A needle knife sphincterotome comprising a tensioning filament for positionally adjusting its distal end and a needle knife configured for tissue aspiration. The sphincterotome includes an actuatable handle attached to an elongate shaft having a needle knife near its distal end. The tensioning filament includes proximal and distal attachments and is configured such that actuation of the handle introduces a tension in the tensioning filament that bends, arches, or otherwise deforms the distal end of the sphincterotome shaft.

Description

    CROSS-REFERENCE TO RELATED APPLICATIONS
  • This application claims priority to U.S. Provisional Application Ser. No. 60/852,197, filed Oct. 17, 2006, which is incorporated herein by reference in its entirety.
  • FIELD OF THE INVENTION
  • The present device relates to medical devices, and specifically to improvements to a wire-guided aspiration needle or needle knife.
  • BACKGROUND OF THE INVENTION
  • In endoscopic, or other minimally invasive surgery, generically referred to herein as endoscopic surgery, a needle knife may be used in conjunction with an endoscope to provide surgical cutting inside a patient. For example, a needle knife may used during certain procedures to make an incision in a sphincter (sphincterotomy). As one example, a common treatment of cholecystitis includes the removal of gallstones from the common bile duct. This is frequently done endoscopically with the use of a duodenoscope. The common bile duct proceeds from the junction of the common hepatic duct with the cystic duct, which is open to the gall bladder, and merges with the pancreatic duct, forming the ampulla of Vater, which itself opens into the duodenum at the papilla of Vater. The sphincter of Oddi is a muscular ring that controls passage of fluid from the ampulla of Vater into the duodenum. For removal of gallstones in an endoscopic procedure, access to the common bile duct for removal of gallstones is eased using a needle knife sphincterotome (or side-wire sphincterotome) to incise or sever the sphincter of Oddi. The needle knife sphincterotome is introduced through the duodenoscope and guided through the duodenum to the common bile duct. Once the tool is guided into the sphincter, its cutting element is used to incise the sphincter, and thereby improve access to the bile duct and impacted gallstones. The needle knife cutting tip may be hollow and provide a path of fluid communication with a lumen from the distal cutting element through an elongate catheter forming the major length of its body to allow for aspiration of tissue therethrough.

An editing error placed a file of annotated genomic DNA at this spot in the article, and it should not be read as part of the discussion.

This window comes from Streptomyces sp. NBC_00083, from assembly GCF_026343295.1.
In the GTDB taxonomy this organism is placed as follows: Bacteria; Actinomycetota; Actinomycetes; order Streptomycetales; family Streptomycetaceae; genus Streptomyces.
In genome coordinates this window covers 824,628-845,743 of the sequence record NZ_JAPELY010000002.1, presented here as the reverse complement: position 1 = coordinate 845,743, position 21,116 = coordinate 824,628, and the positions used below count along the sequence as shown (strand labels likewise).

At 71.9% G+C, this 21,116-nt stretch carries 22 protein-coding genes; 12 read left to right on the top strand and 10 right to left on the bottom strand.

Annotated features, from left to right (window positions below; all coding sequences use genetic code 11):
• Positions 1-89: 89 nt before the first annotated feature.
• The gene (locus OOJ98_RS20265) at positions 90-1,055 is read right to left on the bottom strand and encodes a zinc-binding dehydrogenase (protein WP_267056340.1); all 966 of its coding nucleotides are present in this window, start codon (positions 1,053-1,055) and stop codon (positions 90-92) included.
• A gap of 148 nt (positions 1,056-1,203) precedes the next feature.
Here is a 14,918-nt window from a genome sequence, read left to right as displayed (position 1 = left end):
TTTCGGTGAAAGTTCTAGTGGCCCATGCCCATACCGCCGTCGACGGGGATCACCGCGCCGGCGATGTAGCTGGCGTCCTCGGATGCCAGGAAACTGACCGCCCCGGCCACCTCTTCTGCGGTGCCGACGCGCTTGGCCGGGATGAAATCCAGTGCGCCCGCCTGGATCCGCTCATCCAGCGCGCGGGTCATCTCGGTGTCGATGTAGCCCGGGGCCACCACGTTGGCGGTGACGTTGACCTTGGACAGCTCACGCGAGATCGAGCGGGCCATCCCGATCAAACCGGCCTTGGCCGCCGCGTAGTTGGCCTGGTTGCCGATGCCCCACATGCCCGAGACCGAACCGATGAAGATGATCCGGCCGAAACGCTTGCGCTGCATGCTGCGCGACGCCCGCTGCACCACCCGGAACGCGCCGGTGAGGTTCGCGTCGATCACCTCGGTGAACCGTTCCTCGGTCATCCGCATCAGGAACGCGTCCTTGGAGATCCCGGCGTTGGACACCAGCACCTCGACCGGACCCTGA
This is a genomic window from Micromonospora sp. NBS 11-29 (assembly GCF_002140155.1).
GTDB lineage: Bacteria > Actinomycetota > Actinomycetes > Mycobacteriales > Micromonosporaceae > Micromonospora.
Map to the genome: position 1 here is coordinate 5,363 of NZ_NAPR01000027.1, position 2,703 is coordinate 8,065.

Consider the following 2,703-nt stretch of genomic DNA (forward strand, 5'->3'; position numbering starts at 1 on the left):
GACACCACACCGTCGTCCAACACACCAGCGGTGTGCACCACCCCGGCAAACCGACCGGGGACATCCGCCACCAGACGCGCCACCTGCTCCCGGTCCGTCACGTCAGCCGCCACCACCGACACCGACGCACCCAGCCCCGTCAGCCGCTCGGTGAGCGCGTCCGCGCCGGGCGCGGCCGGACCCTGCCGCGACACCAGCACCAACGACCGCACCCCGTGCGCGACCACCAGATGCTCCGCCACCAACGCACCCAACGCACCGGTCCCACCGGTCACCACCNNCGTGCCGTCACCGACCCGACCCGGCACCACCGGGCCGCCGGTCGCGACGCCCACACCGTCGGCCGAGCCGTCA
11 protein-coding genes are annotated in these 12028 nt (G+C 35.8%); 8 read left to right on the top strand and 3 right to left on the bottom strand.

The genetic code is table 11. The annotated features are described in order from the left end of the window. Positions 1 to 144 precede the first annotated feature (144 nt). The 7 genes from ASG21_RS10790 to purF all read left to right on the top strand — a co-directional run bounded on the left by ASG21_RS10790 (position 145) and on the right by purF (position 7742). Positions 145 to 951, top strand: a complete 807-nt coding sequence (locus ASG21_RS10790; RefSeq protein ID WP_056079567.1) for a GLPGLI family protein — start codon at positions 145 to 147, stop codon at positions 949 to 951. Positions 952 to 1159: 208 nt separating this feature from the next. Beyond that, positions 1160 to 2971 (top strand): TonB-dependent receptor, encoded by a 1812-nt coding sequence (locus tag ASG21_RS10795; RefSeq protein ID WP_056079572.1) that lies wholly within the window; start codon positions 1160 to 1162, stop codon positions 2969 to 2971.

• Another example of a common procedure utilizing a needle knife sphincterotome is endoscopic retrograde cholangiopancreatography (ERCP), a diagnostic visualization technique used for variety of clinical applications. In this procedure, a contrast fluid such as a radio-opaque dye is introduced through a tube into the ampulla of Vater. A needle knife sphincterotome is often employed to provide access through the sphincter of Oddi in the same manner as described above. ERCP is often used in diagnosis of cholecystitis, as well as in the diagnosis and treatment of other conditions of the pancreatic and common bile ducts and related structures.